Going back to the 1990’s, California’s prison system has been found to be in violation of the Eighth Amendment’s prohibition against cruel and unusual punishment. Designed to hold roughly 80,000 inmates, the prison system has been averaging a population of nearly 160,000 over the past 11 years. Two separate lawsuits ensued. Coleman v. Brown alleged inability to adequately provide mental health treatment, and Plata v. Brown alleged inability to provide adequate physical health treatment.
Lower courts gave California between five and twelve years to correct the problems without success. After failure to resolve the problems, the two cases were consolidated before a three judge panel which found that the primary cause of the problems was overcrowding in the prison system and ordered California to reduce its prison population to 137.5% of capacity within two years. That’s a reduction from roughly 156,000 current inmates to 110,000, requiring the release of about 46,000 inmates. Today the U. S. Supreme Court affirmed the decision of the three judge panel.
Justice Kennedy, writing for the majority, described the overcrowding in stark terms,
“Prisoners are crammed into spaces neither designed nor intended to house inmates. As many as 200 prisoners may live in a gymnasium, monitored by as few as two or three correctional officers. … As many as 54 prisoners may share a single toilet.”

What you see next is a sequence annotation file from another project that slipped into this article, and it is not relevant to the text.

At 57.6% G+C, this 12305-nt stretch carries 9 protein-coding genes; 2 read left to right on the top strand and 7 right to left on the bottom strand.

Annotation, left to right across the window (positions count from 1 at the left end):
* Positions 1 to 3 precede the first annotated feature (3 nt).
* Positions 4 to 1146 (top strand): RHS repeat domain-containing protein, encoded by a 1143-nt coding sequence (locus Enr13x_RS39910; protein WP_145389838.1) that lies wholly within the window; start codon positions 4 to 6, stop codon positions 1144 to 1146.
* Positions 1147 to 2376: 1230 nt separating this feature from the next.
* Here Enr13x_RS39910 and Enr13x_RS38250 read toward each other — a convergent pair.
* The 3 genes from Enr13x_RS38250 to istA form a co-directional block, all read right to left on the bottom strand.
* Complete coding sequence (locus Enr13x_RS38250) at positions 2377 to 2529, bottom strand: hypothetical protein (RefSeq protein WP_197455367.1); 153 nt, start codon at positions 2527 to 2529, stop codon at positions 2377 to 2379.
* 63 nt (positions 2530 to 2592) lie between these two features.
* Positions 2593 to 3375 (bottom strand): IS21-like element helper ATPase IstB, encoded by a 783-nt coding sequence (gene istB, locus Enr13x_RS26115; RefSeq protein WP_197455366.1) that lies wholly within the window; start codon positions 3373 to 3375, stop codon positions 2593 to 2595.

In this case, Kennedy joined the “liberal” bloc of the Court, leaving Scalia to write a dissent in which Thomas joined and leaving Alito to write a dissent in which Roberts joined.
The case, which you can read in full here , relies on statutory interpretation which allows for inmate reduction orders where a state has been given sufficient opportunity to correct a problem and where overcrowding is found to be the primary cause of the constitutional violations. On the mental health side of this case, the Court found that even if California could increase mental health staffing, facilities did not exist for such staff. On the physical health side, the Court noted a backlog of 700 waiting for necessary treatment.
In dissent, Scalia tears into the majority’s decision beginning in his first sentence.
“Today the Court affirms what is perhaps the most radical injunction issued by a court in our Nation’s history: an order requiring California to release the staggering number of 46,000 convicted criminals.”
Contributor, aka tidbits. Retired attorney in complex litigation, death penalty defense and constitutional law. Former Nat’l Board Chair: Alzheimer’s Association. Served on multiple political campaigns, including two for U.S. Senator Mark O. Hatfield (R-OR). Contributing author to three legal books and multiple legal publications.